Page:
How to Set New Year’s Goals (You’ll Actually Keep)

How to Set New Year’s Goals (You’ll Actually Keep)

The start of a new year feels like a blank slate, a chance to start over. “New year, new me” right? But if you’ve tried to make new year’s resolutions before, you know it’s not that simple. More often than not they end in failure and disappointment.

The problem is resolving to do something isn’t enough. You need to make goals and have a plan to achieve them. But how do you do that?

That’s what we’re talking about today. This post covers everything from why you need goals, how to set them, and tips for keeping them. Hold onto that new year excitement and let’s get started.

Why set goals?
Setting goals leads to success

Why Set Goals?

Maybe you don’t like making goals. You feel like they’re restricting or don’t work for you. But as these statistics show, setting goals is a great idea.

•Only 8% of people who make New Year’s resolutions achieve them. 62% give up their resolutions within a month.

•People who have goals are 10x more likely to succeed. But only 20% of people set goals for themselves.

•Of the 20% that sets goals, only 3% write them down and create a concrete plan to achieve them.

Setting goals helps you achieve what you want in life. Ready to learn how to do that? Keep reading.

Make SMART Goals

SMART stands for Specific, Measurable, Achievable, Realistic, and Time-Bound. Using these five concepts helps you create goals you can complete. Let’s look at each of these parts closer.


Vague goals don’t get done. You need a goal that you can picture, not a feel-good sentiment.


Be healthier


Lose weight.


You need guidelines in place to help measure your progress. Like the bars on fundraising signs that show you how much more money they need.


Lose weight


Lose five pounds


Your goals should be specific, but you also need steps to achieve them. Goals without plans don’t get done.


Lose five pounds


Lose five pounds by walking every morning


Going from never working out to running five miles a day isn’t going to happen. Neither is two hours of exercise when you already have a tight schedule. Your goals need to be realistic to be achievable.


Lose five pounds by taking a walk during your busy morning routine


Lose five pounds by taking a one-mile walk when you get home from work every evening


Lastly, your goal needs an end date or it won’t get done. When you have a deadline, you know how much work you need to do to reach it.


Lose five pounds


Lose five pounds by your sister’s wedding in March

How to set goals
Be SMART with your goals

How to Set Goals

Now that you understand SMART goals, let’s move on to picking goals. Selecting goals requires thought and an honest look at what you hope to achieve.

Make Goals for Different Areas of Your Life

Start by assessing your current life, what you’re doing, and where you hope to improve this year. Look at each major area of your life, like fitness or hobbies, and write down a SMART goal for each of them.

For example, your fitness goal could be to lose five pounds, while your hobby goal could be to learn to draw better through daily practice.

You don’t need to make several goals for each section. One goal per area is enough. Too many goals are overwhelming and prevent you from achieving more.

Prioritize Your Goals

If you set multiple goals, you’ll need to prioritize. You can’t achieve everything, even if you want to. So you need to decide which ones are most important to you before you start working on them.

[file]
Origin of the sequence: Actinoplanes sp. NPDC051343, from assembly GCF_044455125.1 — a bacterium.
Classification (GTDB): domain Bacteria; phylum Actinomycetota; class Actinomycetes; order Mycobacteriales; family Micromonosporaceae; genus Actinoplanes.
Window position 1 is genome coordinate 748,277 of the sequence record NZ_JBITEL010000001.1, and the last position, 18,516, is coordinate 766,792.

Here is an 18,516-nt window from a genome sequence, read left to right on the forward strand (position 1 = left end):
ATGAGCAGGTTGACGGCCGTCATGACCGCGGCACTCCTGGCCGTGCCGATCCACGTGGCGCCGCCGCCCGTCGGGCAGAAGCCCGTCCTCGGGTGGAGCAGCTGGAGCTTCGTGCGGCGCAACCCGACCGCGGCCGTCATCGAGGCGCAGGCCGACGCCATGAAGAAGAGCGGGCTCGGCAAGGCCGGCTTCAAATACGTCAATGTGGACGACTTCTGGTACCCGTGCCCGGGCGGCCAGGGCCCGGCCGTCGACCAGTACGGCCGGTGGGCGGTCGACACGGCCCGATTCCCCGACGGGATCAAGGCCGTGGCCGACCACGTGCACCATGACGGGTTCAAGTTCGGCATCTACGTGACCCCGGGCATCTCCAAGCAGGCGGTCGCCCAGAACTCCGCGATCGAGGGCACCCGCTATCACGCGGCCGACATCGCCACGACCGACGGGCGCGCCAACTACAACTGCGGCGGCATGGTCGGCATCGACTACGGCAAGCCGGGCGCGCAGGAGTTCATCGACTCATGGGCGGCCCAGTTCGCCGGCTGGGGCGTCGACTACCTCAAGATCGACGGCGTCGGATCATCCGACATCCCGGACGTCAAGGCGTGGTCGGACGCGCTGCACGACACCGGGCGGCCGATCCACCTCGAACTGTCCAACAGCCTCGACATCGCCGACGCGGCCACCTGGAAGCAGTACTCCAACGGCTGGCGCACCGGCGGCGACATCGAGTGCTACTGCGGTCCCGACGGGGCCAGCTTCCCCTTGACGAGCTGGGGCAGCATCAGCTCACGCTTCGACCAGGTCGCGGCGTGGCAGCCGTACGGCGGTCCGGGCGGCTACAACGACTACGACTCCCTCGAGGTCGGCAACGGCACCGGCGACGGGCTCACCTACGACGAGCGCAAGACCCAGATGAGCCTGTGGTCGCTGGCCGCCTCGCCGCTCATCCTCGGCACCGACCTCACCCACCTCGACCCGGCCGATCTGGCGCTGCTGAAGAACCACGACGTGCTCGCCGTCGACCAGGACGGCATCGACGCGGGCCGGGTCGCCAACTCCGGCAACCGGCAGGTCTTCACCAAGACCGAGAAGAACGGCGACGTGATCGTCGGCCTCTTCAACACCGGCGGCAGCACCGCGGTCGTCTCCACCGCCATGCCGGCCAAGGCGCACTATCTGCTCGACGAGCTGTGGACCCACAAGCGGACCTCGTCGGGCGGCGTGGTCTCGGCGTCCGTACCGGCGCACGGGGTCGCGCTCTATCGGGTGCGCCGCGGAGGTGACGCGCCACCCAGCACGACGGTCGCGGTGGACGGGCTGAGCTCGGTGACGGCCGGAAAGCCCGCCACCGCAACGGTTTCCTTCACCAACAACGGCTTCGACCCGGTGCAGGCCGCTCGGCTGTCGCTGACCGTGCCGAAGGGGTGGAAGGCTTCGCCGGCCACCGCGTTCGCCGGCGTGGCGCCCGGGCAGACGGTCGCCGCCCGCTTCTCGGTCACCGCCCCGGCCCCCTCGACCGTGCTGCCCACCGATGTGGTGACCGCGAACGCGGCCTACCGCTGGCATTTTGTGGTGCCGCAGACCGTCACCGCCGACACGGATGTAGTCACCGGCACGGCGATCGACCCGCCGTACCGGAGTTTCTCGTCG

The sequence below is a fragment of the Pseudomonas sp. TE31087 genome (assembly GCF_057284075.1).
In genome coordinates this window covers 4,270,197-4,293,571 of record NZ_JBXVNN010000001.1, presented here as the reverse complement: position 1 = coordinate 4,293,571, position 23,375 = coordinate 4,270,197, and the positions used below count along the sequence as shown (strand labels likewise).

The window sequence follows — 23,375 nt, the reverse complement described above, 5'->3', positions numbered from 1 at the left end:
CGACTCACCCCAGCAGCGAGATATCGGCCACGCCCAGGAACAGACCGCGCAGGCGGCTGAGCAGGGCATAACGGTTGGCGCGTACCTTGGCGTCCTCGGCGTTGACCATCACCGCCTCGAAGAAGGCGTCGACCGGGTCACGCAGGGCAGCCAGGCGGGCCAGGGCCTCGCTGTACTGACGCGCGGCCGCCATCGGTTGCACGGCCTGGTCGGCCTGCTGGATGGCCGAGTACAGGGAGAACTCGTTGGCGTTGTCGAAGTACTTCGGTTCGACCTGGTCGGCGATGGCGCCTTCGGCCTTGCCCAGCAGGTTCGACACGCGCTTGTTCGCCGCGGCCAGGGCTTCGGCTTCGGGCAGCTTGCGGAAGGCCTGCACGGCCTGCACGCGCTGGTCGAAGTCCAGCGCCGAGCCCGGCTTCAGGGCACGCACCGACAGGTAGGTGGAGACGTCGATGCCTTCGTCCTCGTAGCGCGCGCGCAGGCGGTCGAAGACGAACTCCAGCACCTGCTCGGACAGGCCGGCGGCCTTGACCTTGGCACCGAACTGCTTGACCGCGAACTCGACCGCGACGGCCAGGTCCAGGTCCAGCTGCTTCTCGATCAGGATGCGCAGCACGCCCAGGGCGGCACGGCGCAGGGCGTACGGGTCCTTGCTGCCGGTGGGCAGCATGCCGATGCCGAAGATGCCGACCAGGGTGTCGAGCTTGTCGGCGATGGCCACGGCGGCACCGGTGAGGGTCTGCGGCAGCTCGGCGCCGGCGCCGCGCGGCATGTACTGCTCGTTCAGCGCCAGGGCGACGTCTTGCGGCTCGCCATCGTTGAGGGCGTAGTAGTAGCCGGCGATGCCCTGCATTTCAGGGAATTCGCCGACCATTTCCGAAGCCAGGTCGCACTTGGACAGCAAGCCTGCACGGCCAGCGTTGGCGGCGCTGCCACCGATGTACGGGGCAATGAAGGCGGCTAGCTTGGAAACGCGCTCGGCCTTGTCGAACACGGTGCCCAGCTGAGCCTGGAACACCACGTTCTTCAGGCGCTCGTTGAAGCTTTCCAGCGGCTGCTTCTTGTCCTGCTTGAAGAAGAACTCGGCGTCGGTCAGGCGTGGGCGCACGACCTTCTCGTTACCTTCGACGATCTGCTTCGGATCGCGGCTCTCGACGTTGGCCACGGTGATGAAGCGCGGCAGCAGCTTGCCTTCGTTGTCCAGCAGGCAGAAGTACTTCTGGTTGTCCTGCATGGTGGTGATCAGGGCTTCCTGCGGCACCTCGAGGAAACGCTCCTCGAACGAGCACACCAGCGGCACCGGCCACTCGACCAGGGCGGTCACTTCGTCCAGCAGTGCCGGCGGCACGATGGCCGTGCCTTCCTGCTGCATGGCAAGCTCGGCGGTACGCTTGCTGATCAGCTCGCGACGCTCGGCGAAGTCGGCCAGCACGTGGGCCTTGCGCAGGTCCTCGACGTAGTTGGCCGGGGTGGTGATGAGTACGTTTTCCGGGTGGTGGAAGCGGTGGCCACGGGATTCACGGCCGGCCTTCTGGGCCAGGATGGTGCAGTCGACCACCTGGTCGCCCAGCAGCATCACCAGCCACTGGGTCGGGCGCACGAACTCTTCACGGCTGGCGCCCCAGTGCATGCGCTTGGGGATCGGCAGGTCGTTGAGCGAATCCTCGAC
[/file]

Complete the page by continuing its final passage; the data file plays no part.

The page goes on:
Let’s go back to our previous goal examples. Of the two, losing some weight is the more important one to you. So on days when you’re pressed for time, you should prioritize getting in a workout and not worry about your drawing practice.

Prioritizing helps you focus when a lot is going on. During busy seasons, you already know which goals to continue focusing on and which to temporarily drop.

Break Down Your Goals

At the beginning of January, you want to do it all. The new year is an exciting time, full of possibilities. But overwhelming yourself with huge goals isn’t the way to go.

You want to lose five pounds by taking a one-mile walk. But if you’re out of shape, even that might be too much. So instead, make a goal to walk around your block once a day for a month. Then move up to a quarter mile, a half mile, and finally, a full mile.

The bigger the goal, the more small goals or steps you need to reach it. It makes the big goal more achievable and gives you an action plan to follow.

Tips to Keep Your Goals

Making good goals might be tricky, but keeping them is even harder. It’s easy to get distracted by day-to-day life and forget about our goals. Here are a few tips to help you keep up with them all year long.

Write Them Down

Writing down your goals raises your chance of achieving them by 42%. Plus, if you write down your goals, you can review them often. Write them down in your planner, on a piece of paper, on your phone, or whatever works for you.

Be Flexible

Life is always evolving and our goals should too. Review your goals every three to six months to make sure they’re still something you want to accomplish or still work for you. It’s okay to drop a goal, change a goal, or set a new goal, even if it’s not January 1st.

Hold Yourself Accountable

Use a habit tracker. Set rewards when you reach certain goals or milestones. Become accountability partners with a close friend and work together to achieve your goals.

Keep Your Goals Visible

Hang them on your desk or write them in the front of your planner. Keeping them visible helps you remember to work on them and motivates you to do so. It also helps you feel more accomplished when you achieve your goals.

With some thoughtful goal planning, you can achieve more this year than ever before. All it requires is diligence and a good mindset.

Do you have any goals for next year?

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